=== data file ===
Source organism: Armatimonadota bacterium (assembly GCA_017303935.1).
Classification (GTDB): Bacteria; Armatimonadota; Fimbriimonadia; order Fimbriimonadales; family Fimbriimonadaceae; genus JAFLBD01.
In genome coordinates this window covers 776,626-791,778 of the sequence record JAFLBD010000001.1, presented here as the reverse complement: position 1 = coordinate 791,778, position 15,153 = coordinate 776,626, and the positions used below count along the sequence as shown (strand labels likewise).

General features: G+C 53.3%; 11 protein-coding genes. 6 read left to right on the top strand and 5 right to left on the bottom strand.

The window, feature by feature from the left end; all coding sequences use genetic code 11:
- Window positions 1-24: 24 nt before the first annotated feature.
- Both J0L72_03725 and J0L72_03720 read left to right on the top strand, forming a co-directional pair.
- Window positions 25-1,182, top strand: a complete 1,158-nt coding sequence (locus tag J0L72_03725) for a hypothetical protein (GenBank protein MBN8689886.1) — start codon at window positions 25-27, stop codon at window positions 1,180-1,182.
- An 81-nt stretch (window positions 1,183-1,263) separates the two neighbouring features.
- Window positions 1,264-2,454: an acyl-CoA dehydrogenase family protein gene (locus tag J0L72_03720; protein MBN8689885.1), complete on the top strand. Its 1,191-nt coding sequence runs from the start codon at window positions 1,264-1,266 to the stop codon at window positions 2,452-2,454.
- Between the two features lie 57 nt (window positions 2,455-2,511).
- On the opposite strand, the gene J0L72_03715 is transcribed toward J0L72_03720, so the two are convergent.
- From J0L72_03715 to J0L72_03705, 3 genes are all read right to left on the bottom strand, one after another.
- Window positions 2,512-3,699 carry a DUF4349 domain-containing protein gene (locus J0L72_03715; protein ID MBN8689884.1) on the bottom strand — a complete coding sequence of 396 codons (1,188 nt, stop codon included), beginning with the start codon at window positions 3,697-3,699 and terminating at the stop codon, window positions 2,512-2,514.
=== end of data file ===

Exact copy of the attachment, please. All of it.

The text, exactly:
Source organism: Armatimonadota bacterium (assembly GCA_017303935.1).
Classification (GTDB): Bacteria; Armatimonadota; Fimbriimonadia; order Fimbriimonadales; family Fimbriimonadaceae; genus JAFLBD01.
In genome coordinates this window covers 776,626-791,778 of the sequence record JAFLBD010000001.1, presented here as the reverse complement: position 1 = coordinate 791,778, position 15,153 = coordinate 776,626, and the positions used below count along the sequence as shown (strand labels likewise).

General features: G+C 53.3%; 11 protein-coding genes. 6 read left to right on the top strand and 5 right to left on the bottom strand.

The window, feature by feature from the left end; all coding sequences use genetic code 11:
- Window positions 1-24: 24 nt before the first annotated feature.
- Both J0L72_03725 and J0L72_03720 read left to right on the top strand, forming a co-directional pair.
- Window positions 25-1,182, top strand: a complete 1,158-nt coding sequence (locus tag J0L72_03725) for a hypothetical protein (GenBank protein MBN8689886.1) — start codon at window positions 25-27, stop codon at window positions 1,180-1,182.
- An 81-nt stretch (window positions 1,183-1,263) separates the two neighbouring features.
- Window positions 1,264-2,454: an acyl-CoA dehydrogenase family protein gene (locus tag J0L72_03720; protein MBN8689885.1), complete on the top strand. Its 1,191-nt coding sequence runs from the start codon at window positions 1,264-1,266 to the stop codon at window positions 2,452-2,454.
- Between the two features lie 57 nt (window positions 2,455-2,511).
- On the opposite strand, the gene J0L72_03715 is transcribed toward J0L72_03720, so the two are convergent.
- From J0L72_03715 to J0L72_03705, 3 genes are all read right to left on the bottom strand, one after another.
- Window positions 2,512-3,699 carry a DUF4349 domain-containing protein gene (locus J0L72_03715; protein ID MBN8689884.1) on the bottom strand — a complete coding sequence of 396 codons (1,188 nt, stop codon included), beginning with the start codon at window positions 3,697-3,699 and terminating at the stop codon, window positions 2,512-2,514.